Krystallina sees that FAKKU acquired Kitty Media. This has led to wonder about where the hentai publisher is going now.

FAKKU Doubles the Hentai

Crunchyroll is arguably one of the biggest success stories in the anime industry. While originally one of many hosts of fansubs, Crunchyroll now actively pursues licenses, sponsors its own anime convention, and is partly owned by telecom giant AT&T. A lot of smaller companies would love to follow in Crunchyroll’s footsteps, but one in particular seems to be copying their playbook closely: FAKKU.

The History of FAKKU

FAKKU logoFAKKU began in 2006 as a pet project of Jacob Grady, a computer science student who says he might have been “corrupted” by “super phallic” produce and a desire to search for Neon Genesis Evangelion fan comics. Its focus on hentai (adult) manga caused its popularity to explode, and visitors had to pitch in to prevent the site from shutting down due to server costs.

In 2011, FAKKU began partnering with Media Blasters’ adult line, Kitty Media, adding titles to the service for free for users. Three years later, they announced it was licensing Wanimagazine’s entire hentai catalog, and they have added other publishers since then. In January 2016, they removed all unlicensed manga (scanlations), a move that was met with mixed reactions. Later that month, FAKKU also became subscription-only. For $12.95 a month, users can read almost all FAKKU manga, a significant number uncensored. FAKKU does release physical copies and simulpubs along with the rest of their series. Grady admits Crunchyroll has helped paved the way for their success.

But now hentai anime is coming back to them in a big way: FAKKU has acquired Kitty Media.

The press release makes it clear this isn’t a total takeover. Media Blasters will continue to release physical media and help FAKKU license new content. FAKKU will distribute Kitty Media titles digitally. People will have the option for DRM-free purchases or streaming included as a part of FAKKU’s membership fee.

A Match Made in Porn Heaven?

This news is rather interesting for a couple of reasons.

First is the notion that FAKKU is doing well. After the site started requiring a subscription to view, many users swore this was the end of FAKKU, that everyone would jump ship to a free alternative. The company must be doing at least marginally well to afford to buy Kitty Media. This highlights the importance of supporting the legal anime/manga outlets. If a publisher has the financial fan support, they can afford to go after other titles and even take chances.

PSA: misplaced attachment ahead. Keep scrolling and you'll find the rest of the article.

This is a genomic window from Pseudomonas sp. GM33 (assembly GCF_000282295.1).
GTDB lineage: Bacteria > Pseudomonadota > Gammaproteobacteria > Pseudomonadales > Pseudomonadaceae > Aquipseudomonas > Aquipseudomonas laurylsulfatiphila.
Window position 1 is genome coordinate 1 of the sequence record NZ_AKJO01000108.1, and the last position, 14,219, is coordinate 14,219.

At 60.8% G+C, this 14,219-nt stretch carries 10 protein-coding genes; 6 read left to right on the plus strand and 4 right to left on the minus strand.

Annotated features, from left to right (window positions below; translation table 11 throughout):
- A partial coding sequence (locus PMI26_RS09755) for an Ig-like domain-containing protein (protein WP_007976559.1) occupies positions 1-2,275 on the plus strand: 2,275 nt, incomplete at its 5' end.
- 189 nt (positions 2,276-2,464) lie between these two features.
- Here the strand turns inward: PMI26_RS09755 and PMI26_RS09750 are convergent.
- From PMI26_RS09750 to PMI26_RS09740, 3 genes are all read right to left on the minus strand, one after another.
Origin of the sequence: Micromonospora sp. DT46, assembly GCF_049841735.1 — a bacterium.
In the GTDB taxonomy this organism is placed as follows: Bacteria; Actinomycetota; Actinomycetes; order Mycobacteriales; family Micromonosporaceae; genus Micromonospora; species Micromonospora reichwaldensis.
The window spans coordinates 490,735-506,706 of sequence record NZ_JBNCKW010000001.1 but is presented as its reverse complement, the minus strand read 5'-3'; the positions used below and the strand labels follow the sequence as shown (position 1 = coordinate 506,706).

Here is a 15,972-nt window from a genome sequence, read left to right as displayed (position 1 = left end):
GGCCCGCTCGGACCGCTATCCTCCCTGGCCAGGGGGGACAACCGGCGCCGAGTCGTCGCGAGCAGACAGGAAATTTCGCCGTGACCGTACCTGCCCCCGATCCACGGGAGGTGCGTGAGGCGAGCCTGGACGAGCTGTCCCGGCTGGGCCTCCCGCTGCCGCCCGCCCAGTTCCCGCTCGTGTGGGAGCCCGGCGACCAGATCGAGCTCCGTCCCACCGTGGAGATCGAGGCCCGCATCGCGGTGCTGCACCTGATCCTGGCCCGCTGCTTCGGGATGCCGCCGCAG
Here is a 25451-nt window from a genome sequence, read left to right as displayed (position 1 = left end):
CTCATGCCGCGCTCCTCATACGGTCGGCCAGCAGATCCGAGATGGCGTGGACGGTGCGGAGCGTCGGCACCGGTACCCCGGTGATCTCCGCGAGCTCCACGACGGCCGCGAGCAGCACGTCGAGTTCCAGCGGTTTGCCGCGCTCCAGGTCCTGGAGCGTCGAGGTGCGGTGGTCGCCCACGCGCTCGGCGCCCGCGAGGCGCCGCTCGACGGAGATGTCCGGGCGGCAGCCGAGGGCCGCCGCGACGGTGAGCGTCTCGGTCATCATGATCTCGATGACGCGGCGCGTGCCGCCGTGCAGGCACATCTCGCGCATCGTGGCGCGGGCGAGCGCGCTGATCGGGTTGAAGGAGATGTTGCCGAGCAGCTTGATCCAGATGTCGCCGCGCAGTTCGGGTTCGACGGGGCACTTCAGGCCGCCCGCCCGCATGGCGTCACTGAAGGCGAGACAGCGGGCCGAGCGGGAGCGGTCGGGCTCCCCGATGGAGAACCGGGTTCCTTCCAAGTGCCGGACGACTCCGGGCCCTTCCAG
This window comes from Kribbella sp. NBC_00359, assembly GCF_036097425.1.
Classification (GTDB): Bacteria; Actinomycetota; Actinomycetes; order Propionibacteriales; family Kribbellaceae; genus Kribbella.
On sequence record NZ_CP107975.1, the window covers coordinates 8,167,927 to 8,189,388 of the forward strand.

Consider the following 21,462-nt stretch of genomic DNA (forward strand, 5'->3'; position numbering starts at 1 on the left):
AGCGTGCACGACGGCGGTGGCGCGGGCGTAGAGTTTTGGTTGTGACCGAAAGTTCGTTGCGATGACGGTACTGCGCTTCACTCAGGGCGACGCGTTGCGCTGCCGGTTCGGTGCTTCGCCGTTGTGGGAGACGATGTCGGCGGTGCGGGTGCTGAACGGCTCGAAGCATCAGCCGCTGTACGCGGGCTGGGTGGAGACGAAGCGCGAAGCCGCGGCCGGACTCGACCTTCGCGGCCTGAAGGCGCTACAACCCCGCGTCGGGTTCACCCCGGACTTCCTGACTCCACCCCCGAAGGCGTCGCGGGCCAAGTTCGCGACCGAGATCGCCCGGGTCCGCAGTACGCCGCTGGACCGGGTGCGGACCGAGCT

Kitty Media logoSecond, while Media Blasters is still involved in Kitty Media, this again shows how they’ve declined in the anime market. Kitty Media debuted in 2001, about two years after Media Blasters’ first release. While they made a splash with anime like Magic Knight Rayearth and Rurouni Kenshin, the market crash and increased pressure from competitors have left it stagnating. My Wife is the Student Council President was announced in March 2016, and there’s still no sign of it. In fact, Media Blasters’ own website’s scrolling banner is advertising their convention schedule for 2016! Kitty Media is still releasing content, most recently KITE Uncut and Vampire Vixen, and it’s true that partnerships and acquisitions have been happening a lot lately (and even to major players like FUNimation). In this case, however, the company feels more like it’s languishing and needed to be propped up rather than a mega-merger between two giants.

Kitty Media gets a nice financial boost, but FAKKU subscribers do feel like the biggest winners. Now they get both manga and anime as part of their monthly fee.

The Future of FAKKU

Of course, there are some concerns. The press release specifies that viewing will be included “at no additional cost”, but will FAKKU have to raise their prices in order to cover the acquisition? Even if not now, what about three, six, twelve months from now? While four titles are currently announced, how long will subscribers have to wait between new additions? Will releases be more frequent than the average rate of 2-4 titles per year?

Some have urged FAKKU to pursue Digital Manga, Inc.’s Project-H next. Launched in 2011, Project-H has shared many of its parent company’s woes involving irregular release schedules and small print runs. If FAKKU is leading the hentai corner now, such an acquisition would make them dominate the market. Incomplete series could finally be finished, and out-of-print titles could get a second chance. However, this would essentially make them a monopoly, and monopolies are generally anti-consumer-friendly. On the other hand, people will argue that bidding wars for anime and manga also drives up prices.

Final Thoughts

It is amazing how far FAKKU has come, and I also applaud how hard its CEO has been fighting to show how creators need financial support. There are a lot of illegal scanlation sites, and it is wonderful to see that a legal outlet is stable enough to get a stake in an established company. Hopefully the site can get all of Kitty Media’s back catalog and plenty of never-been-released titles. Who knows, maybe they can continue to follow Crunchyroll’s path and invest in anime production committees.

Are you a subscriber to FAKKU? Why or why not? What do you think of the news about them acquiring Kitty Media? Do you think they should also get Project-H?